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Whiplash is one of the most common types of injuries that you can get from a vehicular accident. This injury especially happens during a rear-end or a side-impact collision. A person can also get a whiplash injury not only from vehicular accidents, but also from activities like cycling, diving, horseback riding, football, boxing, and swimming.

What is Whiplash?

Whiplash is a common term for soft tissue neck injury caused by a sudden and forceful shaking of the neck. During a car accident, your head may suddenly move backward and forward with great force. This motion can harm your muscles in the neck and your bones in the spine.

What Are The Symptoms of Whiplash?

The symptoms that are caused by whiplash injury are generally referred to as whiplash-associated disorder or WAD. A person who has WAD experiences neck pain and stiffness, as well as tightening of the muscles.

The symptoms may vary in every person. They can range from mild to severe pain in the neck and head area. Some people may also experience pain in their back and other extremities.

This combination of joint and neck pains, reduced mobility, and the irritated nerve can cause unresolved headaches. Other indications of WAD may also include pins-and-needles tingling in shoulders, and weakness or numbness in the arm.

As a result of all these symptoms, a person might have increased irritability. He may also experience depression, trouble sleeping, and reduced concentration.

How is Whiplash Diagnosed?

A physical examination is required to identify and classify WAD. The patient is encouraged to accurately describe the symptoms to the doctor to diagnose it properly. He may also need to undergo x-rays.

Whiplash can be classified based on the severity of the symptoms.

  • If a person who had experienced whiplash does not feel any pain on his neck and has no physical injury, he is considered to have a Grade 0 WAD
  • A Grade I WAD shows no physical sign, but the person feels pain, stiffness, or tenderness on his neck
  • A person with Grade II WAD experiences neck pain and some musculoskeletal signs such as a reduced range of movement and point tenderness
  • A Grade III WAD includes neck pain, some musculoskeletal signs, and neurological signs such as sensory deficits, decreased reflexes, tingling sensation, numbness, and muscle weakness
  • The most severe level of WAD, Grade IV, involves a fracture or dislocation, plus a neck pain

How is The Treatment and Recovery for Whiplash?

Early diagnosis and treatment for WAD can make a difference in the patient’s recovery.

Generally, a patient should stay active and resume regular activity if possible. However, he should limit or avoid activities that can worsen neck pain.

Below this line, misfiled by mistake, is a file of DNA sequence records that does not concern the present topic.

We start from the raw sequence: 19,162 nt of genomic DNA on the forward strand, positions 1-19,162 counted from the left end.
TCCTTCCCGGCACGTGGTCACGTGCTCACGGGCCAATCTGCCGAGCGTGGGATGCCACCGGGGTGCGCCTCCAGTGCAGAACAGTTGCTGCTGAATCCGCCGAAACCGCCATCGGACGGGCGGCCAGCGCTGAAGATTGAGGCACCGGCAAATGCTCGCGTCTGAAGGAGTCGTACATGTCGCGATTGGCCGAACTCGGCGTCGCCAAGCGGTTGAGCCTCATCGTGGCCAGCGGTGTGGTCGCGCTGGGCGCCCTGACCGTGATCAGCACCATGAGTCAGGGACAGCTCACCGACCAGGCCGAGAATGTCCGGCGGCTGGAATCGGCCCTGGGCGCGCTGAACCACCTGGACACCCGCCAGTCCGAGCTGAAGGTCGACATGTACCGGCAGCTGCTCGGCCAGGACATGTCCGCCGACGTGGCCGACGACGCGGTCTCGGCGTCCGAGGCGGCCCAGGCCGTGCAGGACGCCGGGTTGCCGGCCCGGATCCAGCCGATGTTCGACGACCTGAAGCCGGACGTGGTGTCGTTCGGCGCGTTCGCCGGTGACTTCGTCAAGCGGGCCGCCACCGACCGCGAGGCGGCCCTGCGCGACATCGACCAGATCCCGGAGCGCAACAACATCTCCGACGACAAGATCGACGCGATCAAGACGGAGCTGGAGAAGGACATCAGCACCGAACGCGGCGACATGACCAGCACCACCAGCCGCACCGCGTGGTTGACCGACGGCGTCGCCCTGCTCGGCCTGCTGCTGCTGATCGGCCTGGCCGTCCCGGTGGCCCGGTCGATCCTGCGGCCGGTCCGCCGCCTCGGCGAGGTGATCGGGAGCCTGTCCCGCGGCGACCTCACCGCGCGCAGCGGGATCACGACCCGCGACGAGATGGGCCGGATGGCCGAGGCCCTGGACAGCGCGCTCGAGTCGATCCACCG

Applying ice can help in reducing the pain and swelling in the neck area. It can be done during the first few days after the injury occurred. Doctors may also prescribe over-the-counter (OTC) pain relievers such as Tylenol and other nonsteroidal anti-inflammatory drugs (NSAIDs).

If WAD symptoms are severe and persisting, a combination of medical care and physiotherapy will be necessary.

Can Physiotherapy Assist in Recovery From Whiplash?

Physiotherapy is a treatment program performed to manage a whiplash injury. This treatment is carefully done by a physiotherapist according to the patient’s pain threshold.

Initially, the patient will be assessed through a detailed subjective examination of his current general health and past medical history. The physiotherapist then will propose a personalized treatment plan to the patient.

The treatment includes active exercises for neck stabilization and shoulder strengthening, mobilization, and relaxation techniques. Along with this treatment plan, the patient is advised to act as usual within tolerable levels.

Part of the program includes educating the patient about the injury and providing him a realistic overview of the treatment and its progress.

Generally, a patient who had experienced whiplash injury will recover within a few weeks to three months. However, some people may need a more extended recovery period, depending on factors like age and gender. Women and older people tend to be more vulnerable to whiplash injuries.

WAD symptoms may become persistent and recurring, especially for persons who had severe pain at the time of injury. Some patients also experience post-traumatic stress disorder.

Whiplash injury can have a long-term effect on the health and wellness of a person. It is essential to seek medical care and undergo physiotherapy to help achieve a full recovery from the injury.